We welcome interdisciplinary backgrounds and approaches covering the period from the 1760s to the 1780s. Papers may include or engage:

  • Material Culture
  • Biographical Analysis
  • Social and Cultural Histories
  • Global Theatres of War
  • Archaeological Studies
  • Indigenous Perspectives

Sessions are 30 minutes in length followed by 10 minutes for audience questions. Fort Ticonderoga may provide speakers with partial travel reimbursement. Please submit a 300-word abstract and CV by email by January 10, 2020, to Richard M. Strum, Director of Academic Programs: rstrum@fort-ticonderoga.org

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Posted: November 12, 2019
Tagged: Calls for Papers

CFP: Journal of Interdisciplinary Studies; The Digital Challenge: How to Humanize Technology

DEADLINE: January 15, 2020

Deadline: January 15, 2020

Nominated to the International Social Science Honor Society, 1991
VOL. XXXII NO. 1/2 2020


We live in an era of computerization of everyday life. Automation pervades all aspects of work and leisure, from the shop floor to education and dating services, with limitless possibilities for instant communication via iPhones, the Internet, and social media. But, is humanity becoming overlydependent on machines? Meredith Broussard cautions in Artificial Unintelligence (2018) that “computers misunderstand the world.” Simon Head points out in Mindless (2014) that smarter machines are “making dumber humans,” and that the age of machines as labor-saving devices has intensified management control of employees via Taylorismor “scientific management.” Humanoid robots pose an even greater challenge. For example, how can humans avoid emotional attachment and dependence on their creations, as explored in Sherry Turkle’s experiments with children and robots, and epitomized by the individual willing to “marry” his iPhone? The question arises: In a world dominated by machines, what is the proper role for humans? Kentaro Toyama proposes in Geek Heresy (2015) that technology is Janus-faced and that genuine social progress depends on caring humans. The future of humanity may well depend on scientists’ and humanists’ willingness and ability to bridge C. P. Snow’s famous The Two Cultures (1959) conceptual divide in order to humanize technology and promote individual fulfillment and social felicity in the global village.

Send 1 electronic file (MS Word or RTF) via e-mail attachment + 3 Both-Sided copies of: 15-25 page mss. (ca. 4,500-7,500 words), each with a ca. 150-word Abstract, typed, double-spaced, in-text citation format, author identification on a separate sheet (with postage for mss. return/SASE) to: Dr. O. Gruenwald, JIS Editor, Institute for Interdisciplinary Research, 1065 Pine Bluff Drive, Pasadena, CA 91107, USA. Early mss. submissions recommended. E-mail: info@jis3.org.

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Posted: November 8, 2019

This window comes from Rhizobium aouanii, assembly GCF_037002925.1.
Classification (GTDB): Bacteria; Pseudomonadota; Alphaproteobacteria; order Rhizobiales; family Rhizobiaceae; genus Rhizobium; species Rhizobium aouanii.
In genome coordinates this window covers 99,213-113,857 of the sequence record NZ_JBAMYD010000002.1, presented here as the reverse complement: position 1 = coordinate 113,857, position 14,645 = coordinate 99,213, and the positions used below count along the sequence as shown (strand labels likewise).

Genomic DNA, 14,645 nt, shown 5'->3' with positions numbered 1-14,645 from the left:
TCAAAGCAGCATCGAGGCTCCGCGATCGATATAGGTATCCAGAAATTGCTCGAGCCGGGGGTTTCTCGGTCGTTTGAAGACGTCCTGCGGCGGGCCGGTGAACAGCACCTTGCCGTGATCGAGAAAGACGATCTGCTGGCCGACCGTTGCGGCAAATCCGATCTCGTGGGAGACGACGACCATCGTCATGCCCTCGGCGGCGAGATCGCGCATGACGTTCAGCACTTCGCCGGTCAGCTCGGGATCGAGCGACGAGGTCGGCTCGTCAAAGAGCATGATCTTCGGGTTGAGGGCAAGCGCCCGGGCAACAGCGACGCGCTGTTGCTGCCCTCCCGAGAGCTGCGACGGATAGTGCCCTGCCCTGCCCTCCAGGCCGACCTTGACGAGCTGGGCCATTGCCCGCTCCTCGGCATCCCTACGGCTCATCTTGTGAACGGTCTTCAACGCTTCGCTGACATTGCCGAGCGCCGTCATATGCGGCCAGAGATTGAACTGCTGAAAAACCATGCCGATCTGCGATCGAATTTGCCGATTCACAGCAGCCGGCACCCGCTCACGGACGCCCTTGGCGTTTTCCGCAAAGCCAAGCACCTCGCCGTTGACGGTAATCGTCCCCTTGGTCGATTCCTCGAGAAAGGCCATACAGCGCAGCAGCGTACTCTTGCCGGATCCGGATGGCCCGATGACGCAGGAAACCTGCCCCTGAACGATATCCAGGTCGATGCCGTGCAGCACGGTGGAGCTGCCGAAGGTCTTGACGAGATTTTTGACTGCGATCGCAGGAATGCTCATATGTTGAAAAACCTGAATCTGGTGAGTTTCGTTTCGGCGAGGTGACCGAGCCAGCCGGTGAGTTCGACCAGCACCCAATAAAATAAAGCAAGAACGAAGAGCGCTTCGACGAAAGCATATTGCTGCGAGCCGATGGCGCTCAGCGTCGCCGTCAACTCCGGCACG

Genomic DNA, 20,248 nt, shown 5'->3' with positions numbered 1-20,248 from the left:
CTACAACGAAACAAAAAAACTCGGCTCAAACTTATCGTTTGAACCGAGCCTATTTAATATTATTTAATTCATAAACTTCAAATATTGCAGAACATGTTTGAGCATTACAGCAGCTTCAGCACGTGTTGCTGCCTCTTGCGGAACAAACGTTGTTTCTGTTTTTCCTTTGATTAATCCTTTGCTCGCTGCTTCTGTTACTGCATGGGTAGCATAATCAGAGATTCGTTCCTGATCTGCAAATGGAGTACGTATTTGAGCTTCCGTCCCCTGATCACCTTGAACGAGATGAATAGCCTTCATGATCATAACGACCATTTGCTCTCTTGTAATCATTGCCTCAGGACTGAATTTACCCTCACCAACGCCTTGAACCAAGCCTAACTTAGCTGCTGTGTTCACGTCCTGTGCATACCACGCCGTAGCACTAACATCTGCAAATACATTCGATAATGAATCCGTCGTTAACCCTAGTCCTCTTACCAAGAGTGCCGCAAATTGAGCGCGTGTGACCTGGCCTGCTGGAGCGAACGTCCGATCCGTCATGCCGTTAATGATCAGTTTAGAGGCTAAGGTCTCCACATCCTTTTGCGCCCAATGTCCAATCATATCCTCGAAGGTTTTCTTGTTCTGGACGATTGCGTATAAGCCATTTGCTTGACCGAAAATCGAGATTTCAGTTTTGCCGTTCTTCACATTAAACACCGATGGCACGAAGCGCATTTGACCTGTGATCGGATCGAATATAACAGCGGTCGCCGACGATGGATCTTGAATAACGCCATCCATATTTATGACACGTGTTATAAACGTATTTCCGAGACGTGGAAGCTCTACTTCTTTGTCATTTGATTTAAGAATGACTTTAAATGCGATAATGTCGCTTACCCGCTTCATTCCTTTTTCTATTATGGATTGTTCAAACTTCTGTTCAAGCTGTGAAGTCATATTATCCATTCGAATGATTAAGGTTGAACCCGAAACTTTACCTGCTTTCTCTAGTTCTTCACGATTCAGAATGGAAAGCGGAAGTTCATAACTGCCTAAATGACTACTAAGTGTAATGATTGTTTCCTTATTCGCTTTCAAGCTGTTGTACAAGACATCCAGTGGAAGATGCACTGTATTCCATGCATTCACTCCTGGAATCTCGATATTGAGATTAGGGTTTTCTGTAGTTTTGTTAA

Tagged: Calls for Papers

CFP: ICSA IX. World Congress Social Media & Intimacy: An Alternative Reality?

DEADLINE: January 30, 2020

Hilton Pasadena, CA , July 30–August 1 2020

Suggested Themes:
Indications are that social media contribute to the infantilization of the human race. The floating of a “Trump baby” balloon over London is an entertaining parody not only of a “twitter presidency” but of a much deeper social malaise. Internet connectivity appears to fill a primordial human desire for sociality, personal relationships, and social acceptance. The quandary posed by social media is two-fold: On one hand, the immediacy of electronic connectivity mimics social acceptance. On the other hand, the impersonality of electronic media fosters an artificial, phantasmagorical “alternative reality” conducive to acting out childish desires, day-dreaming, and puerile fantasies. Youth are especially susceptible to the lure of social media. The question arises: Can social media be tamed to encourage healthy social relationships and foster personal growth and maturity rather than contribute to mental health issues and personality disorders? The thrall of utopia of instant communication and connectivity needs to be tethered to reality rather than a make-believe universe of primordial desires which may devolve into dystopia. Karl Gustav Jung, more than Sigmund Freud, may offer guideposts for greater social felicity and personal fulfillment, redeeming the subconscious by opening vistas toward a transcendent grounding of Reality. In the final analysis, Internet connectivity may be a substitute for religion. While traditional religion offers to connect the believer with a transcendent deity, the Internet seems to bind one only to machines while promising intimacy. Quo Vadis?

World Congress endeavors to bring together scholars from a wide range of disciplines and denominations for an exciting international conference that takes both scholarship and faith seriously. ICSA IX: Social Media & Intimacy: An Alternative Reality? is co-sponsored by IIR-ICSA-JIS in the City of the Roses–the world-famous Tournament of Roses–in sunny southern California, with many cultural & sightseeing opportunities. All conference participants must pre-register. Abstracts (250 words) due: January 30, 2020: c/o Dr. O. Gruenwald, JIS Editor, 1065 Pine Bluff Drive, Pasadena, CA 91107, USA, per e-mail (no attachments) to: info@jis3.org. Include: Paper Title, First & Last Name, faculty or student, institution, mailing address, telephone & e-mail. Fully-developed papers will be considered for publication in the peer-reviewed Journal of Interdisciplinary Studies XXXIII 2021. ICSA IX 2020